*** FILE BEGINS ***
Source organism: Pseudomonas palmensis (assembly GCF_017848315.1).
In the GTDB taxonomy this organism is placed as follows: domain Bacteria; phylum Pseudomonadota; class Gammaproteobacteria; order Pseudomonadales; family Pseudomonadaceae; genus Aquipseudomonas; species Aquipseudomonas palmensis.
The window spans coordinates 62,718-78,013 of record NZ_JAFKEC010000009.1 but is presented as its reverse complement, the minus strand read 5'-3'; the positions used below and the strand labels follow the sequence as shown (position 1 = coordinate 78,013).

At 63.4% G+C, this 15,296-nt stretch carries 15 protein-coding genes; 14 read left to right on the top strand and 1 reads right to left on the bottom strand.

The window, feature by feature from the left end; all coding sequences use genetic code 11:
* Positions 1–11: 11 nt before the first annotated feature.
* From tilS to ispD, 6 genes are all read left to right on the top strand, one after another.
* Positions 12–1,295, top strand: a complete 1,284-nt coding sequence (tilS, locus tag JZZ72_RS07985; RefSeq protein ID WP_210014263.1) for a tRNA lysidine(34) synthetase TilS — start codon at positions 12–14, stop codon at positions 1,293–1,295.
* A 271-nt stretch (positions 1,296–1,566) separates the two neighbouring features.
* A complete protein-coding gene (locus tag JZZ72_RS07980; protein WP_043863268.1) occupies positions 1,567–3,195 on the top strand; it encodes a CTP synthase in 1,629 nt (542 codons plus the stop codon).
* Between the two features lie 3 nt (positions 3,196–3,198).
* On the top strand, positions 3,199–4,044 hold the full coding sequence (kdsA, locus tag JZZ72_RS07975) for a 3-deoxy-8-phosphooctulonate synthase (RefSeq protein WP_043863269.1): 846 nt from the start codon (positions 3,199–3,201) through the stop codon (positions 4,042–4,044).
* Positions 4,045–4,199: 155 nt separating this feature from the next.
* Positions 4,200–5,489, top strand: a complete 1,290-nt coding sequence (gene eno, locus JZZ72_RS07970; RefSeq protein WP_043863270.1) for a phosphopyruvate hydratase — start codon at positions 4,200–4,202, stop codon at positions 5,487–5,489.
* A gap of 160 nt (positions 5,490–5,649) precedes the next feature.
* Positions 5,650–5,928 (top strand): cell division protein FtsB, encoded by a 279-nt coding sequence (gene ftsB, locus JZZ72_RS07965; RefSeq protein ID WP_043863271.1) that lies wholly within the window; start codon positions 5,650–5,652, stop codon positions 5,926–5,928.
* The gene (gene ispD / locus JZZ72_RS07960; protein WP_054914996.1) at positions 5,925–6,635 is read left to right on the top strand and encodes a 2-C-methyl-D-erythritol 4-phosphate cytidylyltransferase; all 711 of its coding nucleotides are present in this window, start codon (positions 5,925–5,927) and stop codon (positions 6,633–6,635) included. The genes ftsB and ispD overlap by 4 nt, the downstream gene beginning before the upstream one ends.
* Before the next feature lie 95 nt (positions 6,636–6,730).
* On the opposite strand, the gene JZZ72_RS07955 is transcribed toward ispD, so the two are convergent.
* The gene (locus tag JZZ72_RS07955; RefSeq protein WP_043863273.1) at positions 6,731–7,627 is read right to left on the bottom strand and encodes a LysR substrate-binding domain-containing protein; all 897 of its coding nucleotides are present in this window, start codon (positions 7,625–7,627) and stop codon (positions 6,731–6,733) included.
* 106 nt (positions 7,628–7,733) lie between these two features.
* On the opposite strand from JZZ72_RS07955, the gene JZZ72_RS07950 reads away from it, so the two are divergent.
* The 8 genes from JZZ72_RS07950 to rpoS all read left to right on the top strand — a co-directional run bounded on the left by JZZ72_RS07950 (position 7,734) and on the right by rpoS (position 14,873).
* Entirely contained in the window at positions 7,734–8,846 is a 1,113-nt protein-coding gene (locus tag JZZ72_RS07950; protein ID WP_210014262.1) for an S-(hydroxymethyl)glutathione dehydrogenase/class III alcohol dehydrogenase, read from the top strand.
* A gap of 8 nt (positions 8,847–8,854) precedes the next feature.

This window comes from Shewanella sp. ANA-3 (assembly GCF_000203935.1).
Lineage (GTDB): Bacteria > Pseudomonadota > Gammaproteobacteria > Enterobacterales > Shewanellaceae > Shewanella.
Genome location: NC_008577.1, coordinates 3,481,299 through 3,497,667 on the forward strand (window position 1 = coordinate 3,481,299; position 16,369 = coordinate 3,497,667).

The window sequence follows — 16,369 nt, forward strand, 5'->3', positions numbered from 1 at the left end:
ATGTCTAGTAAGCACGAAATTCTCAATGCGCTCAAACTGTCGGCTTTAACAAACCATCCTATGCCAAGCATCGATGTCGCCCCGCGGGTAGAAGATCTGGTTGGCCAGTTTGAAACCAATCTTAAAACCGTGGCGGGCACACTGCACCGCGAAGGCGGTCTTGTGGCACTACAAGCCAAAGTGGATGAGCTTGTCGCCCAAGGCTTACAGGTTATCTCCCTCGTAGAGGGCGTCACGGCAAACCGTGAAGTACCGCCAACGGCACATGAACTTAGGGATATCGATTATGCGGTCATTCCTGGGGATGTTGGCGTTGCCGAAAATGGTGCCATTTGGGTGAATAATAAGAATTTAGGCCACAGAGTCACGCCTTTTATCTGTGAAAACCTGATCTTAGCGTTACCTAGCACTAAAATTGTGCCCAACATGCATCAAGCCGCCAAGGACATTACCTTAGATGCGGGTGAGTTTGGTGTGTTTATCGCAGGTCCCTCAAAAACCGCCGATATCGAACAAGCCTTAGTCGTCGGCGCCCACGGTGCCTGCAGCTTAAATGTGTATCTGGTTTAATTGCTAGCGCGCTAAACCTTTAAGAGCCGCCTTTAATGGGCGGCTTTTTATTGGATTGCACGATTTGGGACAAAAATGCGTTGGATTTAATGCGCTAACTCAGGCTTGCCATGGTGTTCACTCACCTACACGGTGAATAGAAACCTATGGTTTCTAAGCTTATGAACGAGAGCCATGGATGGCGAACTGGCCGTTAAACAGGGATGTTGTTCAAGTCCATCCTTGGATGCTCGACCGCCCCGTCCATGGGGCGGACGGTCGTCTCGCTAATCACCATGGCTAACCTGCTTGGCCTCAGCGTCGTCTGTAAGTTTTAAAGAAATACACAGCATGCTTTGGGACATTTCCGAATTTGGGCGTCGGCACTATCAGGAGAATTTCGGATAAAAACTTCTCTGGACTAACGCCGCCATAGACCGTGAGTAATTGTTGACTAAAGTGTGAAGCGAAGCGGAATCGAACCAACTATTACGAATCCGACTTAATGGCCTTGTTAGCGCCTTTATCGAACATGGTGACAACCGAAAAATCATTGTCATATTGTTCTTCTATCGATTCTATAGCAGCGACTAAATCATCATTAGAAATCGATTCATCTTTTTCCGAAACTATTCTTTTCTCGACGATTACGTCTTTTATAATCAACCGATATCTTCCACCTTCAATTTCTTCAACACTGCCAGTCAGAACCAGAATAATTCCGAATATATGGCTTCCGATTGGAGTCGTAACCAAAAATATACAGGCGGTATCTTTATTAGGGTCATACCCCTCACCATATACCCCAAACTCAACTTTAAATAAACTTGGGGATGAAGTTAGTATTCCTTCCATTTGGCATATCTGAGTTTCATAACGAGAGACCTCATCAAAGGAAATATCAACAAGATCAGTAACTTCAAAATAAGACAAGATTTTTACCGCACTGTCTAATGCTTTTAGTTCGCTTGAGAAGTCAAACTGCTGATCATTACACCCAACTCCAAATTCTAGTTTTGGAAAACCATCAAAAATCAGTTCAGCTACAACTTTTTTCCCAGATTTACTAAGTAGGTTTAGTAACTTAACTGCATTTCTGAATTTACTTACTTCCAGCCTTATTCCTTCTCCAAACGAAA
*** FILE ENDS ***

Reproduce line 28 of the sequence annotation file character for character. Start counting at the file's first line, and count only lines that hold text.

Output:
Genome location: NC_008577.1, coordinates 3,481,299 through 3,497,667 on the forward strand (window position 1 = coordinate 3,481,299; position 16,369 = coordinate 3,497,667).